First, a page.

I assumed all the planets would get pulled up a bit as the BH approached, then back down a bit as it departed, producing some obliquity in the orbits, but otherwise leaving them pretty much the same. But, now that I've turned on a few more light bulbs (thanks for the wakeup call), I guess all the orbits would also be shrunken -- pulled in closer to the Sun, and none too gently. Time to crunch some numbers... .

Can you suggest a good gravity simulator that will run in the latest Mac OS?

Rob

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### Re: Blackholes: Accretion Vs Expulsion

rstevenson wrote:
Chris Peterson wrote:
rstevenson wrote:If the black hole conveniently passes through the Sun from pole to pole, there should be no terrible consequences for our system of planets. Everything should just keep rolling around where it's supposed to roll.
Ever play around with a gravity simulator program? Throw another stellar mass in our system, even passing through from north to south, and it's game over for planetary orbits. Everything will be rolling in a new place. Not good.
I assumed all the planets would get pulled up a bit as the BH approached, then back down a bit as it departed, producing some obliquity in the orbits, but otherwise leaving them pretty much the same. But, now that I've turned on a few more light bulbs (thanks for the wakeup call), I guess all the orbits would also be shrunken -- pulled in closer to the Sun, and none too gently. Time to crunch some numbers... .

Can you suggest a good gravity simulator that will run in the latest Mac OS?
I can't. It's been a few years since I've used a solar system simulator, and I don't currently have one on this machine (which is Windows, in any case). But it shouldn't be too hard to find one, possibly one that will run in a browser.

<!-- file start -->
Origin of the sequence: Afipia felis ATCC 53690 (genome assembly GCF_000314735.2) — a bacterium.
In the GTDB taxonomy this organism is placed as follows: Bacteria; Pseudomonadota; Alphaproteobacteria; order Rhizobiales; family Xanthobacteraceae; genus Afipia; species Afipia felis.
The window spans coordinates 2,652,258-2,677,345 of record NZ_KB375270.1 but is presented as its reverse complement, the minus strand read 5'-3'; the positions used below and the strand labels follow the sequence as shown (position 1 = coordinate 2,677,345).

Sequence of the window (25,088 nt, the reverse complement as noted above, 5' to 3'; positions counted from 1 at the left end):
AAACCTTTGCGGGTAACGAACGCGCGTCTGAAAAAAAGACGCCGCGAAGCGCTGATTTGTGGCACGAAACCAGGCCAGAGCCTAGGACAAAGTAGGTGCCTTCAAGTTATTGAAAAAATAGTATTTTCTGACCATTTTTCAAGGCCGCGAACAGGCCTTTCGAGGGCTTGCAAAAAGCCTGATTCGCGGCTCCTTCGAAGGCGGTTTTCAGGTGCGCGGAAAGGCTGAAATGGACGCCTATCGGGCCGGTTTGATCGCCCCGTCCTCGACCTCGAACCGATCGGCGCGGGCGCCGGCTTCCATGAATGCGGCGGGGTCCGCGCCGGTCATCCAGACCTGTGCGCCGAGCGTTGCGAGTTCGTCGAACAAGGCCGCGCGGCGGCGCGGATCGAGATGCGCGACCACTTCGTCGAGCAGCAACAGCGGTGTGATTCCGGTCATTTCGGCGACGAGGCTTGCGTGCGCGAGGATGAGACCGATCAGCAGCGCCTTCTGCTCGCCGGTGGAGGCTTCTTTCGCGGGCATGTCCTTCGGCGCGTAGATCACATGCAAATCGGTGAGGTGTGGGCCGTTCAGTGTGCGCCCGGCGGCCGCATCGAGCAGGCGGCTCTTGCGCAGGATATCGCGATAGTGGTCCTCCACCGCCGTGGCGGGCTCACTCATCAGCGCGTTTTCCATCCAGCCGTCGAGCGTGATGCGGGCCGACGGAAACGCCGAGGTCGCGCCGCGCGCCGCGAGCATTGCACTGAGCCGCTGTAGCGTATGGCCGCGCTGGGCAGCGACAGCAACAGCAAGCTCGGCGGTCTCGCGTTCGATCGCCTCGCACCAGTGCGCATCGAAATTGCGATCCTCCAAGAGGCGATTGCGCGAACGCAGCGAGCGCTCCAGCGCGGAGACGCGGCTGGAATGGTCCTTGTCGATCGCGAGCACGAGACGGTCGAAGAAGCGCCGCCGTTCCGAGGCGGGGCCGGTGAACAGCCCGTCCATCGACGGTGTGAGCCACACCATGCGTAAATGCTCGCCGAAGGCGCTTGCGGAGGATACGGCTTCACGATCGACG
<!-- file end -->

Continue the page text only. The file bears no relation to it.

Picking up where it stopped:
BTW, it's just possible that if a stellar mass black hole passed through from north to south - absolutely perfectly- the system might survive. But that's statistically unlikely to the point of being impossible. And other odd things happen, as well- the Sun itself would be pulled out of the ecliptic temporarily by the passage. There are going to be some pretty weird out-of-plane things going on.
Chris

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### Re: Blackholes: Accretion Vs Expulsion

rstevenson wrote:Just taking a quick stab at what might happen if a star like our Sun were to hit, or be hit by, a stellar mass black hole ...

If the black hole conveniently passes through the Sun from pole to pole, there should be no terrible consequences for our system of planets. Everything should just keep rolling around where it's supposed to roll. If, on the other hand, the black hole came sailing straight across the orbital plane of the planets, we could expect some degree of flinging about to result, depending on which planets were nearest it as it passed by. And if the Oort Cloud and Asteroid Belt are disrupted we may end up with an Even Later Heavy Bombardment, which would definitely spoil your vacation plans for years to come.

Rob
Chris Peterson wrote:
rstevenson wrote:If the black hole conveniently passes through the Sun from pole to pole, there should be no terrible consequences for our system of planets. Everything should just keep rolling around where it's supposed to roll.